The vast majority of antibiotic-resistant bacteria (ARB) develop in the bodies of antibiotic-treated patients (human or animal) and are later excreted in feces and urine into sewage. Municipal, hospital, industrial, and (sometimes) agricultural wastewaters are collected and treated in wastewater treatment plants (WWTPs), where the presence of diverse selection pressures together with a highly concentrated consortium of pathogenic microbes create favorable conditions for further transfer of antibiotic resistance genes (ARGs) and proliferation of ARB. The rapid emergence of antibiotic-resistant pathogens of clinical and veterinary significance over the past 80 years has redefined the role of WWTPs as a focal point in the fight against antimicrobial resistance (AMR). Wastewater treatment is a double-edged sword that can act as either a pathway for AMR spread or as a barrier to reduce the environmental release of anthropogenic AMR.
If properly designed and operated, current wastewater treatment processes such as activated sludge process (AS), membrane bioreactors (MBRs), biofilters (BFs), or constructed wetlands (CWs) can efficiently stop both ARGs and ARB from entering WWTP's effluent under the condition that bacteria are sufficiently retained inside the WWTP. Therefore, technologies with highly efficient biomass retention (e.g. MBR) are most efficient in ARG/ARB removal. Even then, extracellular DNA (or mobile genetic elements - MGE) can escape to recipents (rivers, lakes, oceans, or groundwater). To fully remove ArRGs and ARB from WWTPs' effluents, tertiary treatment with advanced techniques such as UV irradiation, ozonation, Fenton reaction, or photocatalysis is required.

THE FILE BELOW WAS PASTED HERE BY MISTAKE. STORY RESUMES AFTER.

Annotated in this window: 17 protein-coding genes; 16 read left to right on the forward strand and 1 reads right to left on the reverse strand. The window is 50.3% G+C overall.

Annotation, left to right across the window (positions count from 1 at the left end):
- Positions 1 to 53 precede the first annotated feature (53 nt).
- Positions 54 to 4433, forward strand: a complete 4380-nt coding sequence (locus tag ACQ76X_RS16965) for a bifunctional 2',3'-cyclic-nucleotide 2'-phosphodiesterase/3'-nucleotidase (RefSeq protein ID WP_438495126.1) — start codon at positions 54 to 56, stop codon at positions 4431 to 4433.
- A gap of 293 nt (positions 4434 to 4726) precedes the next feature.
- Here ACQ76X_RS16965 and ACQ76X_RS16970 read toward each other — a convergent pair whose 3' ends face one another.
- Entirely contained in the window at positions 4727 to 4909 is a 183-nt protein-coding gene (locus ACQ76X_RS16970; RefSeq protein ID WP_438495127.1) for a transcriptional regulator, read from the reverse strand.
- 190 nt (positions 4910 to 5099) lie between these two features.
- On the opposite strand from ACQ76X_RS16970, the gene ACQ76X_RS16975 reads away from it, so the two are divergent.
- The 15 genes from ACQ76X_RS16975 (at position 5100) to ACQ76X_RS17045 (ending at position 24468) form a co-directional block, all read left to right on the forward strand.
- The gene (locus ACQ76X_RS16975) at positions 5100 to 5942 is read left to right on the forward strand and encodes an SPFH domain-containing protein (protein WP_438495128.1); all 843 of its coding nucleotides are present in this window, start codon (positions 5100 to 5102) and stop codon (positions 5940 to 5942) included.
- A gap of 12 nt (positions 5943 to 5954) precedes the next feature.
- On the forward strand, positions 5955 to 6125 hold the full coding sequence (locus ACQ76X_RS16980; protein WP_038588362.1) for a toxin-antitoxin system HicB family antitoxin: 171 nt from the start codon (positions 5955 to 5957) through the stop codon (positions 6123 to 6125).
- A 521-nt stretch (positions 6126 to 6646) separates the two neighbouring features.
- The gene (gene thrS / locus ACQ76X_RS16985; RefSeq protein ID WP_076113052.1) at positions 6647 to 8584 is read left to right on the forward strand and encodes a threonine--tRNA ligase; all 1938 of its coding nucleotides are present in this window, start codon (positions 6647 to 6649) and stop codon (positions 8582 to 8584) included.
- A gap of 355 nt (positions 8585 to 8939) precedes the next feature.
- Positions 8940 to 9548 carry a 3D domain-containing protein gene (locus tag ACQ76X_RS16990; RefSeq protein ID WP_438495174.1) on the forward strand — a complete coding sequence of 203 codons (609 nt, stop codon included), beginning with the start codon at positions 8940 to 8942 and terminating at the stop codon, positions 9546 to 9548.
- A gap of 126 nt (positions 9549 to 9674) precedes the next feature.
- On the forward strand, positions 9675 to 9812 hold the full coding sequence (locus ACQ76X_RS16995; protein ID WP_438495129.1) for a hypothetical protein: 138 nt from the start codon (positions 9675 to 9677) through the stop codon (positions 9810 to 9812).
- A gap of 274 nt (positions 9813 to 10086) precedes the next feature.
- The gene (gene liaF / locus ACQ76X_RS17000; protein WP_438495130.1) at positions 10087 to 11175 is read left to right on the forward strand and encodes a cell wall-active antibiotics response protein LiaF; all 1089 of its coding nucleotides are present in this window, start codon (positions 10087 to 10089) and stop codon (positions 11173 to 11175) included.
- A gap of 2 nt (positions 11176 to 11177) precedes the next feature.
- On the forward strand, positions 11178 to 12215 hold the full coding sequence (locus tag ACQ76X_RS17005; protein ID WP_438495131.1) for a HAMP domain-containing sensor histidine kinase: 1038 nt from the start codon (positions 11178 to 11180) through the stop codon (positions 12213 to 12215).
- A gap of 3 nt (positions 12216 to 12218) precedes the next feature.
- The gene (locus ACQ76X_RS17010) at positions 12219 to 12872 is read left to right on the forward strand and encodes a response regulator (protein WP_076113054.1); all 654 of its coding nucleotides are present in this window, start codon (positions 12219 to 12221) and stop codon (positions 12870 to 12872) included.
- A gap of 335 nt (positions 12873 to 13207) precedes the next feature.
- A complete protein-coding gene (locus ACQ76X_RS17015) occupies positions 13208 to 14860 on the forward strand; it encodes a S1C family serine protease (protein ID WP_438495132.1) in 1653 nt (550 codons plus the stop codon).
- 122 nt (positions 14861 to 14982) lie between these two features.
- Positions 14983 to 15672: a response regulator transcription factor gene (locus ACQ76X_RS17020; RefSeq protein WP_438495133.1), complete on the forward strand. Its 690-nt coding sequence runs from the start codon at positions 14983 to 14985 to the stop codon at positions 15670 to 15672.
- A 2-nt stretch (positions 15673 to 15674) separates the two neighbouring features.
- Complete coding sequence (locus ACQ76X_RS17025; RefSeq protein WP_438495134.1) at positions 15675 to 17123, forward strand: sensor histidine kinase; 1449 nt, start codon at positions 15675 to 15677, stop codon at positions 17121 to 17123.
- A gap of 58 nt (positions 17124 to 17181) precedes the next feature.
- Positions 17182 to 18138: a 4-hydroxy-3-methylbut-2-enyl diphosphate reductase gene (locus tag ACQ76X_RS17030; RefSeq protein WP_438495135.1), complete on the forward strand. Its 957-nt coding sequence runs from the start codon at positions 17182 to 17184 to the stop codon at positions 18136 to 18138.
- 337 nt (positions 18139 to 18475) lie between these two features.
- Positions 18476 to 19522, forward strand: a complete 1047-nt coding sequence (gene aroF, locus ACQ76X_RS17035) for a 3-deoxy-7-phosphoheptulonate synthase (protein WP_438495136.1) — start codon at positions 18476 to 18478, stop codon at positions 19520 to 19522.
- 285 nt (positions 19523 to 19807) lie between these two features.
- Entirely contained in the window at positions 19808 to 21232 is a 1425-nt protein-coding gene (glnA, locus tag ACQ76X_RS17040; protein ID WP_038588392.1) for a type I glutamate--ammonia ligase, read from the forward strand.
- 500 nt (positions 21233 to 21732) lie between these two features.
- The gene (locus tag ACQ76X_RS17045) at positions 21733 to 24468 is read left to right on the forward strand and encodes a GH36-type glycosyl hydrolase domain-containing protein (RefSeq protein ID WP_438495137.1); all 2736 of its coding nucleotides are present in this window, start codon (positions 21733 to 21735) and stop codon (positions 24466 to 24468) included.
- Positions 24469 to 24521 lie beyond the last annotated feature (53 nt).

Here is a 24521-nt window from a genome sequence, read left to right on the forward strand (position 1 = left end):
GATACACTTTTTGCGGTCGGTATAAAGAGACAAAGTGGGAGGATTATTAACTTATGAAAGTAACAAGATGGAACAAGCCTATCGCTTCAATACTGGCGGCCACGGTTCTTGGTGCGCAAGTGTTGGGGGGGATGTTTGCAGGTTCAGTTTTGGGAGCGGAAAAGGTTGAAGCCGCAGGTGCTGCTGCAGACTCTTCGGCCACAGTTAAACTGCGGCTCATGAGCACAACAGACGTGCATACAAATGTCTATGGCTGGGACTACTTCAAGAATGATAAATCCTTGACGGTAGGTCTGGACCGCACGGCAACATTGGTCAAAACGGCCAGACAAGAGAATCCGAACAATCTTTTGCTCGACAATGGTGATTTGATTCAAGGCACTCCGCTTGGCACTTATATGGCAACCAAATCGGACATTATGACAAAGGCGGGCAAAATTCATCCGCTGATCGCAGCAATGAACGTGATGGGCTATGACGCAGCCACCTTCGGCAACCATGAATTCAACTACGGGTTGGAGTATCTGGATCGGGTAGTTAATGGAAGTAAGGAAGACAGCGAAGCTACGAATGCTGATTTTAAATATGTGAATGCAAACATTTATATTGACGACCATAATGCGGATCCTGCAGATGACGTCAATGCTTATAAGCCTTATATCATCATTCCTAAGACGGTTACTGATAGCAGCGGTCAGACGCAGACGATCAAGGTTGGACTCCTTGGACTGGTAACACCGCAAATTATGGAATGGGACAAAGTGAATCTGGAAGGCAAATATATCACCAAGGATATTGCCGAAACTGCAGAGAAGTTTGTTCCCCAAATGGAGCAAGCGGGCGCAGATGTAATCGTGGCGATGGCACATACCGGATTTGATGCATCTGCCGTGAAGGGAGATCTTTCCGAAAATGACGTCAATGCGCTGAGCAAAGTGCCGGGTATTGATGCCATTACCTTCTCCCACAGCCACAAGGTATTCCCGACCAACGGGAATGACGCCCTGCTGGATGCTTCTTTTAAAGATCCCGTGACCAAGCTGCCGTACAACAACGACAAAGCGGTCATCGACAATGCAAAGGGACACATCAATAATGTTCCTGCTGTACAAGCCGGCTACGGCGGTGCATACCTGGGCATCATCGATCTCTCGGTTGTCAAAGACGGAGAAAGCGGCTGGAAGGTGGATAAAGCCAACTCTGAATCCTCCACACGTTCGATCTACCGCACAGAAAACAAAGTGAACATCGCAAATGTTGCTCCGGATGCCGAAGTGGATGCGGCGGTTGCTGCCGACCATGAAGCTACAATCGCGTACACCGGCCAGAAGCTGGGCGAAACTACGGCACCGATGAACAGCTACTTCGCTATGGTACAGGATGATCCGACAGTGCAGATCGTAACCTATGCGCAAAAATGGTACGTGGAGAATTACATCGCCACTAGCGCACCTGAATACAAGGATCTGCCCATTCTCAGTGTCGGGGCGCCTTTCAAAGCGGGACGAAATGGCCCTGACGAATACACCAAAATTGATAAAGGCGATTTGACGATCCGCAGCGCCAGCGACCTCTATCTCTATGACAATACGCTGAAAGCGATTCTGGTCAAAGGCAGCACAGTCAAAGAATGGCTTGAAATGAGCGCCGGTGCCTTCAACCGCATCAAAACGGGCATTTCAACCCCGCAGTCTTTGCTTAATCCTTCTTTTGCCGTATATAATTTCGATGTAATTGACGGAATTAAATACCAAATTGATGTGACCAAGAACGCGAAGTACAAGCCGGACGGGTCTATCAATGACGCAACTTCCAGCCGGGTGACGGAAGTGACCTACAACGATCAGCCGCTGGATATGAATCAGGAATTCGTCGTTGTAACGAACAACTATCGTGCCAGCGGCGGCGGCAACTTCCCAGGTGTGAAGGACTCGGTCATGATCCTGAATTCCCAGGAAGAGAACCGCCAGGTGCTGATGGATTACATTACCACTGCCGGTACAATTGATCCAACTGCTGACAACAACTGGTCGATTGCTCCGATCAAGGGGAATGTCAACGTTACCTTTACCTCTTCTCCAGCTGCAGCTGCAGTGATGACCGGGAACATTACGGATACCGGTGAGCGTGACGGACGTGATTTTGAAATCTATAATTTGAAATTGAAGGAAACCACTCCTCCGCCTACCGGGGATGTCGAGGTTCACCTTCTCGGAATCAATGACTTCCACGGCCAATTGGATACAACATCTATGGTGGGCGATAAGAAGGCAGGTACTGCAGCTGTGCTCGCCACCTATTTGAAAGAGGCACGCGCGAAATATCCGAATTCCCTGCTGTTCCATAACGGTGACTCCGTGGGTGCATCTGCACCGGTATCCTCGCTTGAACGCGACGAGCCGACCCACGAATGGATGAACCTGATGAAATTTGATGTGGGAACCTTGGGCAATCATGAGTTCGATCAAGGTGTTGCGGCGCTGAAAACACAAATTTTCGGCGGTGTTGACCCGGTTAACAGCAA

Furthermore, ARGs and ARB accumulate in the excess activated sludge (microbial biomass growing as a result of biological wastewater treatment) and must be destroyed before its further utilization. Most of the waste sludge is first subjected to anaerobic digestion and then utilized for energy production (incineration, gasification, etc.) or in agriculture as fertilizer. In the latter case, sludge hygienization such as pasteurization, drying, liming or thermal hydrolysis, may help to remove ARGs/ARB.